Hooks said SLRC has members in their 70s and 80s. He believes that along with the challenge, rowers enjoy the social aspect of the sport. Ethan Peterson, senior, loves the bonds he has made with his teammates. 

“In the boat everyone’s doing the exact same thing,” Peterson said. “There are no star players. [Rowing] rewards hard work. It’s not luck, just the whole team working together.”

An SLRC coach uses a megaphone to talk to the other boats. (Sophia Beckmann)

Each boat has eight rowers and a coxswain who steers the boat. The spots are chosen by coaches based on skill level and dedication. Hooks said that technicality is another important part of the sport. 

“Rowing can be difficult to do right,” Hooks said. “You have to learn to do things precisely while you’re tired. Your body is telling you to stop and everything hurts, but you still have to do the right technical thing.”

Peterson and Christensen believe the challenges of the sport get overlooked. Peterson said some of his friends think rowing is like kayaking, not realizing that it is a full body workout. 

“People say that rowing isn’t a sport, [but] that can’t be farther from the truth,” Christensen said. “A lot of people don’t know that the seats move and [that] you’re actually pushing off with your legs. A lot of people think it’s just with your arms, [but] you barely pull anything with your arms.”

When you think you don’t have anything left, you do. You can always find it in you to go a little harder.

— Jane Upmeyer

Another misconception Peterson mentioned is that rowing is “preppy” or for the “upper class,” which he said could be due to bad press. According to CNN, Lori Loughlin and Mossimo Giannulli used a staged picture to get their daughter, Olivia Jade, accepted as a crew recruit at USC during their infamous college admissions scandal. Peterson disagrees with this stereotype. He said all his teammates are hard-working which pushes him to do better.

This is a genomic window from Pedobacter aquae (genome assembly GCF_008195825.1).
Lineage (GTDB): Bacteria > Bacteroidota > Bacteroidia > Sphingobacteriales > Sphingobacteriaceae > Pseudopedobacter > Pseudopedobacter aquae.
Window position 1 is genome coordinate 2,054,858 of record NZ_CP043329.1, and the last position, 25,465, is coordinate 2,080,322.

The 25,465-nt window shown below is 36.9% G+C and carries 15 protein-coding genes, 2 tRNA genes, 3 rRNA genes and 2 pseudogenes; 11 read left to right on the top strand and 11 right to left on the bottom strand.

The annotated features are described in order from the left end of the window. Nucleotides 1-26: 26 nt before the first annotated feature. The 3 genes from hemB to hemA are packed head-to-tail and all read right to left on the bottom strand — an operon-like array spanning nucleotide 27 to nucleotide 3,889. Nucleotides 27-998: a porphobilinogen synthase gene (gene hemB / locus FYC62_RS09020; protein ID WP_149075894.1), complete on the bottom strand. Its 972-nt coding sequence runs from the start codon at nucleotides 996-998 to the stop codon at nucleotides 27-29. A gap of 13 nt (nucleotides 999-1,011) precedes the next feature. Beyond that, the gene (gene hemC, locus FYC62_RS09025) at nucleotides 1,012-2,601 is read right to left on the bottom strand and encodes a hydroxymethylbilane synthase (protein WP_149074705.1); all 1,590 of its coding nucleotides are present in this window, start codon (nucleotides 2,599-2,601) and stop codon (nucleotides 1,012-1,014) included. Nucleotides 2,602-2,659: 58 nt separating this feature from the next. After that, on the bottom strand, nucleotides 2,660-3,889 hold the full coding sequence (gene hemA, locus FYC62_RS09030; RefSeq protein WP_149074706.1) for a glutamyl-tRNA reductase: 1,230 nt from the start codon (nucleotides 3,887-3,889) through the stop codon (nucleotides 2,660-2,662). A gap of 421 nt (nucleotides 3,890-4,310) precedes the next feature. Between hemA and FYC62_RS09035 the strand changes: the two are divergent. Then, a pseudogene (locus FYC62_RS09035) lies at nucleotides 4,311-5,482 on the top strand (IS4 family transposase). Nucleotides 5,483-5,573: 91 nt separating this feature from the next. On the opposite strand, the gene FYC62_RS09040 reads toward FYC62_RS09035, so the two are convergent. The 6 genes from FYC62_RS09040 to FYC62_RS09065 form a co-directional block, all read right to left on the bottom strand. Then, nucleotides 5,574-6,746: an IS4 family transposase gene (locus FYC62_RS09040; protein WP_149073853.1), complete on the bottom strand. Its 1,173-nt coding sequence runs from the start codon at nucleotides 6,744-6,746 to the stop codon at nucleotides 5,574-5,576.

“We go through pain side-by-side,” Peterson said. “We’re in the same boat doing the same race. When we train in the winter, [we’re] using the rowing machine right next to each other. We’re all going through the exact same thing and it’s motivating to be around people who are working hard.”

Frissell, Peterson and Christensen said they like how rowing gets them outside of the Kirkwood community. Jane Upmeyer, senior, is thankful for the relationships she’s made with athletes from all over the St. Louis area. 

SLRC’s boats are stacked up outside of the boathouse by the lake. (Sophia Beckmann)

“A bunch of my friends on the team are artists, a couple are in Girl Scouts and a couple played soccer before they came,” Upmeyer said. “Everyone has a different story, and you learn that through the sport.”

Next year, Upmeyer will row for Clemson University. She said a positive of rowing is colleges’ willingness to give scholarships to female athletes. This is because of Title IX of the Education Amendments of 1972, which gave women athletes equal opportunity in sports that receive federal funds. Since starting the sport last fall, Upmeyer said it’s changed her life and has taught her life lessons like never giving up.

“When you think you don’t have anything left, you do,” Upmeyer said. “You can always find it in you to go a little harder.”